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A tripod must be heavy enough not to topple over or vibrate when touched (like when an assistant is using a follow focus system). The head used must be able to support the weight of the full rig easily, and must be super smooth for steady pans, tilts, etc. The tripod legs must be able to handle the weight of the rig, the head and any additional stuff like bags, equipment, etc.
I prefer heavy tripods, especially made of aluminium or steel. Light carbon fiber tripods are great when you’re sure nobody is going to touch them during a shot.
There are four classes of systems here:
- One leg – Monopod
- Three legs – Tripod/Hi-hat
- Three legs and a stiff arm – Tripod with Slider
- Three legs and a long free arm – Tripod with Jib
If you’re a one-person crew in the trenches, you’ll be thankful for every gram you can shed. Just don’t kid yourself that a bamboo pole can hold the weight of a basic rig (well actually it can!) and give you professional functionality.
All said and done, I’d prefer at least a monopod over the ‘DSLR grip’ or the BMCC handle bar. A simple rig – camera, shade, holder and lens with a hood will come in under 4 kg (8.82 lbs).
Monopod – Run and Gun
There are a few things you could add to the basic leg to take it up a notch. I recommend Manfrotto:
This has a load capacity of 4 kg (8.82 lbs), can reach a maximum height of 78.74 inches (6.5 feet) and a minimum height of 30.12 inches (2.5 feet). It weighs 1.9 kgs (4.21 lbs).
TRIPODS AND HEADS
Tripods come in many materials and designs. This setup has similar load characteristics to a run and gun setup.
A full rig with a heavy zoom lens and all the bells and whistles will weigh in between 5 to 10 kg (11 to 22 lbs).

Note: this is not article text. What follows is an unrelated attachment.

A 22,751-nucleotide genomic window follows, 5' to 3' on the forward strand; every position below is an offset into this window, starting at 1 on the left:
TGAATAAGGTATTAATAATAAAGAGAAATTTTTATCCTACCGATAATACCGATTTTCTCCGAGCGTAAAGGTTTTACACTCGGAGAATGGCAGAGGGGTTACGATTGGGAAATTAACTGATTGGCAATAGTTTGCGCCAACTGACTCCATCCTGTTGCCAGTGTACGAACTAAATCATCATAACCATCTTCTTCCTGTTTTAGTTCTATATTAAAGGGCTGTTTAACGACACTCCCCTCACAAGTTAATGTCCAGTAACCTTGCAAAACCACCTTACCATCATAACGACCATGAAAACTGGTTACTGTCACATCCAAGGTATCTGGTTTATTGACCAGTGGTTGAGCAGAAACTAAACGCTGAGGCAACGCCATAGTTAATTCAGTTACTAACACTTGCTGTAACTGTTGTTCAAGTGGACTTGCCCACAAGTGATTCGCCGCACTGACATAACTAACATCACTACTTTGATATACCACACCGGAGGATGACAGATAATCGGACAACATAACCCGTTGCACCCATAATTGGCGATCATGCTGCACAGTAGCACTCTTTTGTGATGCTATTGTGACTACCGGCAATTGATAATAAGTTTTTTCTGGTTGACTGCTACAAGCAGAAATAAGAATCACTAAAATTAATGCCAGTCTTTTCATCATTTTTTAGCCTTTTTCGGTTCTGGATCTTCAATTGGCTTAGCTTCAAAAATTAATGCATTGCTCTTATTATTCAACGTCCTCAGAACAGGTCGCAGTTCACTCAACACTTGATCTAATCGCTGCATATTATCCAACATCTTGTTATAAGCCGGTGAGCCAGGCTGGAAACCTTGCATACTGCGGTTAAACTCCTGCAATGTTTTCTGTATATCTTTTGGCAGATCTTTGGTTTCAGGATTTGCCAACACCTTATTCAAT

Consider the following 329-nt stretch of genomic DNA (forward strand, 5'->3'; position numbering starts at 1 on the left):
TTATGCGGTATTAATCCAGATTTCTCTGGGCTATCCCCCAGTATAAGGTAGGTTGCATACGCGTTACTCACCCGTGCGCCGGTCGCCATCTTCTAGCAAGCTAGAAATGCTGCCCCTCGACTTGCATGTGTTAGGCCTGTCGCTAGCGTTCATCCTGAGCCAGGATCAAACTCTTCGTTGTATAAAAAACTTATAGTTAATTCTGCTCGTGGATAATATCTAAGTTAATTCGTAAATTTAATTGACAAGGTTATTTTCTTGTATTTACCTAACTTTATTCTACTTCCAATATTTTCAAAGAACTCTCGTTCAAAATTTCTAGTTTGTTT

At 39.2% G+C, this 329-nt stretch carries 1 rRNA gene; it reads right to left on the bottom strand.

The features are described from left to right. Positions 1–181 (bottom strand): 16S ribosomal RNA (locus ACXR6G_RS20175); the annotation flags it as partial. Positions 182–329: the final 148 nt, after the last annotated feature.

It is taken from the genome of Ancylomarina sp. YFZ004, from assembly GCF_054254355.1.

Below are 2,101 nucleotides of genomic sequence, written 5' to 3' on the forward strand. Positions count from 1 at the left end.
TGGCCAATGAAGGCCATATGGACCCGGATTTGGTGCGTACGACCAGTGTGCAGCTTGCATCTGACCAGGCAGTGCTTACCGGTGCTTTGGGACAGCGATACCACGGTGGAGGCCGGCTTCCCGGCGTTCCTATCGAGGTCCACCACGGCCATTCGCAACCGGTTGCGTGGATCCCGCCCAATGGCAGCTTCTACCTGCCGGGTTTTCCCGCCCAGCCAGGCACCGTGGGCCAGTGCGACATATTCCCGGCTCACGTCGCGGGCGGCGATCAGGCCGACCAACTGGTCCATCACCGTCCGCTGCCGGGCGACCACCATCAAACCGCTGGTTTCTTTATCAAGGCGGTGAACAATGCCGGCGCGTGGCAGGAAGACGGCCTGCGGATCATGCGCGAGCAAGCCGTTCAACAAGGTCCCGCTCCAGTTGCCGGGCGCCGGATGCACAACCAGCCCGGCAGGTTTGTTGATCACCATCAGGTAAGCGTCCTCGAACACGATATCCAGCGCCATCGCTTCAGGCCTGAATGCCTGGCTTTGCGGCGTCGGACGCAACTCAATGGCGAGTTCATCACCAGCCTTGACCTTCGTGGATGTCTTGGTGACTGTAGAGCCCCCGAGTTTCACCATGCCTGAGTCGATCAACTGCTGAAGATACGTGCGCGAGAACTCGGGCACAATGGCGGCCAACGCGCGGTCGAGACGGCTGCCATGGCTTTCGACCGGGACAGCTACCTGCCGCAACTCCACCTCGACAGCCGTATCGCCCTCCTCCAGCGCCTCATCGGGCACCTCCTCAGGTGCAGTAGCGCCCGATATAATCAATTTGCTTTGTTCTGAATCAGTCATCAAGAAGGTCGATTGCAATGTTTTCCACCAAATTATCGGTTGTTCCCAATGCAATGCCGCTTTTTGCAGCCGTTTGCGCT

If you’re aiming for such a rig, you might as well aim for a tripod that can also handle a mini jib arm or slider. E.g., a Glidecam 200 is about 9kg (20 lbs) and can support a fully rigged BMCC setup. In this case, it might be a good idea to get a tripod that can take 18kgs (40 lbs) or more.
My favorite choice for that is:
Good tripods extend up to a man’s height. But they don’t go to ground-level. For that we have a hi-hat, coming up next.
Hi Hat or Low Base
A Hi Hat or Low Base is a mini-tripod that can almost go to ground level. A fully rigged system already has a height of about a foot (12 inches) including the head, so to really be at ground level you’ll have to dig.
Okay, so we can go to ground level. Can we go higher?
JIBS AND CRANES
A jib or crane extends the height and reach of a camera. A good one also gives you remote control and precise movements. There are all kinds of jibs and cranes. Most of the time you’re better off renting. I’ll list one example that might be a great all round tool, if your intention is to actually buy one.
What if you want to control the movements remotely? For that we have a motorized pan/tilt head:
SLIDER AND DOLLY
A Slider is a table-top dolly. A full cinema dolly rig can take a lot of weight and is better off rented. A good slider must be buttery smooth and durable. It must be able to take your tripod head without complaints, and must be long enough to be useful.
That’s it for tripods, heads and supports. In part 8 I’ll cover handheld rigs.
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